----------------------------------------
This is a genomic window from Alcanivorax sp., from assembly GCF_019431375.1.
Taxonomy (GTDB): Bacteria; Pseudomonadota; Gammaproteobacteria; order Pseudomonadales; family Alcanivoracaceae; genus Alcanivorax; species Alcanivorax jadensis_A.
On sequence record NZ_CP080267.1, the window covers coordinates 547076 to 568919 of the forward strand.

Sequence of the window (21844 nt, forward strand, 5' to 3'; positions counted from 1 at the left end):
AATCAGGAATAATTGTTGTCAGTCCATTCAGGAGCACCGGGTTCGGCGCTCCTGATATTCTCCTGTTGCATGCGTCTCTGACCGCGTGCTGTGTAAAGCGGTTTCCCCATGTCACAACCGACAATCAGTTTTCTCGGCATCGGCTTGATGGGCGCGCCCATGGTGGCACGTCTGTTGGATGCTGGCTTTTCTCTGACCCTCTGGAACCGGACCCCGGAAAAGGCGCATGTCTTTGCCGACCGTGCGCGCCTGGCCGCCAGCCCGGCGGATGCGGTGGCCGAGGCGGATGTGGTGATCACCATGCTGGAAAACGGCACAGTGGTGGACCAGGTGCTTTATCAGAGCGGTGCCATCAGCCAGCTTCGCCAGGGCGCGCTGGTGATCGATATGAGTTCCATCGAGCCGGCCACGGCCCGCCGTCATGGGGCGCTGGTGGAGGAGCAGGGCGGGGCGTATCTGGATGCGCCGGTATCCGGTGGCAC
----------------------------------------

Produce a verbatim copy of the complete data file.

This is a genomic window from Alcanivorax sp., from assembly GCF_019431375.1.
Taxonomy (GTDB): Bacteria; Pseudomonadota; Gammaproteobacteria; order Pseudomonadales; family Alcanivoracaceae; genus Alcanivorax; species Alcanivorax jadensis_A.
On sequence record NZ_CP080267.1, the window covers coordinates 547076 to 568919 of the forward strand.

Sequence of the window (21844 nt, forward strand, 5' to 3'; positions counted from 1 at the left end):
AATCAGGAATAATTGTTGTCAGTCCATTCAGGAGCACCGGGTTCGGCGCTCCTGATATTCTCCTGTTGCATGCGTCTCTGACCGCGTGCTGTGTAAAGCGGTTTCCCCATGTCACAACCGACAATCAGTTTTCTCGGCATCGGCTTGATGGGCGCGCCCATGGTGGCACGTCTGTTGGATGCTGGCTTTTCTCTGACCCTCTGGAACCGGACCCCGGAAAAGGCGCATGTCTTTGCCGACCGTGCGCGCCTGGCCGCCAGCCCGGCGGATGCGGTGGCCGAGGCGGATGTGGTGATCACCATGCTGGAAAACGGCACAGTGGTGGACCAGGTGCTTTATCAGAGCGGTGCCATCAGCCAGCTTCGCCAGGGCGCGCTGGTGATCGATATGAGTTCCATCGAGCCGGCCACGGCCCGCCGTCATGGGGCGCTGGTGGAGGAGCAGGGCGGGGCGTATCTGGATGCGCCGGTATCCGGTGGCAC